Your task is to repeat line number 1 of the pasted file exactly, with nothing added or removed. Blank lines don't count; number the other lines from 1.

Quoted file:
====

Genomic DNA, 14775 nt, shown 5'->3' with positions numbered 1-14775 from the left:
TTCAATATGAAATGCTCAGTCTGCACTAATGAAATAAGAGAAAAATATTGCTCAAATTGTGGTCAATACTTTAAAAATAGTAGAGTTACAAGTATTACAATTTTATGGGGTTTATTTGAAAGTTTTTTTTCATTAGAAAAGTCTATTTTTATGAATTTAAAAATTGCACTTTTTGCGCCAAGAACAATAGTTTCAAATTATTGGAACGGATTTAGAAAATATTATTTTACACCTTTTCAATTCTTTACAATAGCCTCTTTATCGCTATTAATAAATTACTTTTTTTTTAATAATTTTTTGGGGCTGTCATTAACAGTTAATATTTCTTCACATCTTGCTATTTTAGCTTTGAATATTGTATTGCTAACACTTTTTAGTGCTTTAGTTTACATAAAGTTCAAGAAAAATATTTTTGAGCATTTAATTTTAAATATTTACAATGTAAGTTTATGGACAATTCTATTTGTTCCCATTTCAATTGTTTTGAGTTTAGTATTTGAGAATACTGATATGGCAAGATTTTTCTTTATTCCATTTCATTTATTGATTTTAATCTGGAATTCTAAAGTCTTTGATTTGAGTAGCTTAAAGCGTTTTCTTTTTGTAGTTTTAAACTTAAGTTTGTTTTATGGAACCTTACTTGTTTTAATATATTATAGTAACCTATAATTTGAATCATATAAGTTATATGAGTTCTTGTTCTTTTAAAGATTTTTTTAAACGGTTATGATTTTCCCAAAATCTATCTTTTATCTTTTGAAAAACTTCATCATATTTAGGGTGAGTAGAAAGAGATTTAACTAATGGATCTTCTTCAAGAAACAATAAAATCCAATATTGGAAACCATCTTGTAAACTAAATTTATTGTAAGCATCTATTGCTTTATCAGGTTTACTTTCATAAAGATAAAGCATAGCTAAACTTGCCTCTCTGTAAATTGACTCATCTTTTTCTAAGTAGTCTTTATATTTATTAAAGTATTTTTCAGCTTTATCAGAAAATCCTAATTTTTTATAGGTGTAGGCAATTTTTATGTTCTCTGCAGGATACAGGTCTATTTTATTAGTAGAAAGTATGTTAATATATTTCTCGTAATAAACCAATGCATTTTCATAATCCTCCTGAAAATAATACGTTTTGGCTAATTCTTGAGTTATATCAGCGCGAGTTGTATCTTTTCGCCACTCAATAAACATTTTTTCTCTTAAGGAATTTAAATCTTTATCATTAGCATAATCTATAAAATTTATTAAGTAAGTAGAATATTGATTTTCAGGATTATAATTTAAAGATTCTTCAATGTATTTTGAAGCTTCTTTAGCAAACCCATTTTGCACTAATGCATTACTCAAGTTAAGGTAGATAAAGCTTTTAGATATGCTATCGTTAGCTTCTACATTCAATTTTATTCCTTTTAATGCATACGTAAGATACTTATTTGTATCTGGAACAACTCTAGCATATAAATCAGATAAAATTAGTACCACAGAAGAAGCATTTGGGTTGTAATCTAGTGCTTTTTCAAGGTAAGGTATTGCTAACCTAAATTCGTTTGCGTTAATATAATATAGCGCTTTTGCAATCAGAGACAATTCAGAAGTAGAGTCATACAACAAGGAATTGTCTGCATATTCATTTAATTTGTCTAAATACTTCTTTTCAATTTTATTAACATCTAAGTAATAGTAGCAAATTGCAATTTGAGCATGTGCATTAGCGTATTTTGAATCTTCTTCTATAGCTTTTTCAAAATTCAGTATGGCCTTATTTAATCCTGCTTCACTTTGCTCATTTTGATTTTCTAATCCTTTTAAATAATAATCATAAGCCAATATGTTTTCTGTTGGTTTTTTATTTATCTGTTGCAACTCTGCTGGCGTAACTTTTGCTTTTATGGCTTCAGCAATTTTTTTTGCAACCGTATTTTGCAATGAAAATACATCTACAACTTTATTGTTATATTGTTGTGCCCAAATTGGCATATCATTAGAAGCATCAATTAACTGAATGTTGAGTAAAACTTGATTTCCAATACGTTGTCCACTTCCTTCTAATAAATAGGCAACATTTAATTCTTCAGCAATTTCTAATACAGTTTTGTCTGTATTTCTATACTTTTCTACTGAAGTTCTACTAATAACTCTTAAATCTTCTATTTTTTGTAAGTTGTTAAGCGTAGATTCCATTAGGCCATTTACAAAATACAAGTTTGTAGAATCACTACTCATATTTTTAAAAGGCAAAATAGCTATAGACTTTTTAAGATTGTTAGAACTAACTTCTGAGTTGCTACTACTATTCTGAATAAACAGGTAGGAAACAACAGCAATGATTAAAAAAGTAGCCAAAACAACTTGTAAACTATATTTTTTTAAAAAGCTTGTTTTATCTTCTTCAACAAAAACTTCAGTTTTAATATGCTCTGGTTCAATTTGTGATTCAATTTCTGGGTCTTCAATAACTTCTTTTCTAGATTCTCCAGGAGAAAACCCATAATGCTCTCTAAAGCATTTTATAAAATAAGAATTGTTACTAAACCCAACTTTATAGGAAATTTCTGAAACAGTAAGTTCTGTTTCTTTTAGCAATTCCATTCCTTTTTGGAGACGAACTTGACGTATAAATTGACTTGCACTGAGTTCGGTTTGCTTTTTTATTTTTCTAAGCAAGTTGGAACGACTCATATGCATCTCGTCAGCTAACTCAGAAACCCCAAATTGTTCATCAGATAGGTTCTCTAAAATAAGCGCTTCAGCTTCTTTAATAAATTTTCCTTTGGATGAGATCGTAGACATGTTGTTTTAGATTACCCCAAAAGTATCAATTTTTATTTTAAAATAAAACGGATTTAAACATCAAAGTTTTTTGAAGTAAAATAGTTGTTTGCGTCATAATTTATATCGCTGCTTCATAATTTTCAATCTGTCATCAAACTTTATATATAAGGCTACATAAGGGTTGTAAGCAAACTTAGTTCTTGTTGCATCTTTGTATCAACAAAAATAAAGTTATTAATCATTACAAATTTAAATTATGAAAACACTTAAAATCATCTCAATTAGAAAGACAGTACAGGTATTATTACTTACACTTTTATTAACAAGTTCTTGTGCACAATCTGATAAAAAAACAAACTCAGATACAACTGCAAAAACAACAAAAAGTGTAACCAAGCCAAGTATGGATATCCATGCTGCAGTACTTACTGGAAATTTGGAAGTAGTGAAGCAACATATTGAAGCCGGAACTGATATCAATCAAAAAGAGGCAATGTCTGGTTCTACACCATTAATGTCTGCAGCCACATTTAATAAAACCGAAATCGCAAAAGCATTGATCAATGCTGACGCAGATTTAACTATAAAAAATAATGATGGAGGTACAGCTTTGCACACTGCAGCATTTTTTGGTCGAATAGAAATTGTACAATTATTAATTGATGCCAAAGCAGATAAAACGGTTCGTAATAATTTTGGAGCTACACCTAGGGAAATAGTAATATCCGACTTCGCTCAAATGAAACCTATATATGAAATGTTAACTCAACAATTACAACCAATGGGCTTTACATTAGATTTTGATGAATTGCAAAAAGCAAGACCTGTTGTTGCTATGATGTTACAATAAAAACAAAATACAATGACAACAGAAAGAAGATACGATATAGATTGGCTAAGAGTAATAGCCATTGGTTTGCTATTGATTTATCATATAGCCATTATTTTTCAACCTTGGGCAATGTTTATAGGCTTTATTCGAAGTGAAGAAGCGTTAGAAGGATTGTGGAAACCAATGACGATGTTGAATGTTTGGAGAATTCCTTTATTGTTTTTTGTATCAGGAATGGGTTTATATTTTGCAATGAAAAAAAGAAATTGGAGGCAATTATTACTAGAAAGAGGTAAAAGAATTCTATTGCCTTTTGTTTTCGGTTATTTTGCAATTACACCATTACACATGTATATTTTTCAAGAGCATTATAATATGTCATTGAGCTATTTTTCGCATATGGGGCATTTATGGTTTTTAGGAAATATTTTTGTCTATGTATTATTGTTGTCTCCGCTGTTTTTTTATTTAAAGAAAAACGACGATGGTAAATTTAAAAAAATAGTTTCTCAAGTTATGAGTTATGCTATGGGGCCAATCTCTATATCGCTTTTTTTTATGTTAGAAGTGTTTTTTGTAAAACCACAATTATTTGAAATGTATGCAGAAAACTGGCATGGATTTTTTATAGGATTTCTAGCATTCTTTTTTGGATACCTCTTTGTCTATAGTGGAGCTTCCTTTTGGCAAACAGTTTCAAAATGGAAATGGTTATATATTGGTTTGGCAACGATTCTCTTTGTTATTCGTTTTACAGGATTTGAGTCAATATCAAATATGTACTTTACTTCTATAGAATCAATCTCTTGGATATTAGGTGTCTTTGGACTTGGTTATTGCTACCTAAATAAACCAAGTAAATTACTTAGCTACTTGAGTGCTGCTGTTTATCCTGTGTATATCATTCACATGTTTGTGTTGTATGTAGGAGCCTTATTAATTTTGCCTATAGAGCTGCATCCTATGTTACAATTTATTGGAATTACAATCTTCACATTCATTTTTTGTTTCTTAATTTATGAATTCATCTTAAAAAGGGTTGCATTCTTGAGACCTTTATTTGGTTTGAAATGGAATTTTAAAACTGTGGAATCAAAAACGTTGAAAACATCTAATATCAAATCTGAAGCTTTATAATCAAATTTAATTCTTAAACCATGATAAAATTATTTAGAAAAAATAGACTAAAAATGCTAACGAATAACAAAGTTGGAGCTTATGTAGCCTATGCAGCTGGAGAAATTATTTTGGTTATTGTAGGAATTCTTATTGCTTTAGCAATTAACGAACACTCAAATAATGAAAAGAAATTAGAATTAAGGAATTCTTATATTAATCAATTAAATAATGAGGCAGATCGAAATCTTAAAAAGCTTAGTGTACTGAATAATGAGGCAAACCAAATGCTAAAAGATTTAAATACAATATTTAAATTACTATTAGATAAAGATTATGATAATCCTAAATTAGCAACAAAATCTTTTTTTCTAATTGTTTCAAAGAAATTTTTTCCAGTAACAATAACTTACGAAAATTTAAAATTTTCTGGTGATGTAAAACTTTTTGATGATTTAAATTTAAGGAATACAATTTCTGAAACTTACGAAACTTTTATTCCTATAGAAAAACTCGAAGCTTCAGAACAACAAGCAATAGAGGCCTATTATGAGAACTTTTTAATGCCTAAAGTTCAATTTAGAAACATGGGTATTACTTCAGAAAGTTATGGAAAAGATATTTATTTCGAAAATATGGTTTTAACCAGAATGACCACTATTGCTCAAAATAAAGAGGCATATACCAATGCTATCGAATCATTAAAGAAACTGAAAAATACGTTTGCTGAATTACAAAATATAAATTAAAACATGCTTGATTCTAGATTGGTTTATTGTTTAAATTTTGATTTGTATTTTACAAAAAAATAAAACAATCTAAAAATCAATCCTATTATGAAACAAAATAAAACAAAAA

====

Genomic DNA, 14775 nt, shown 5'->3' with positions numbered 1-14775 from the left: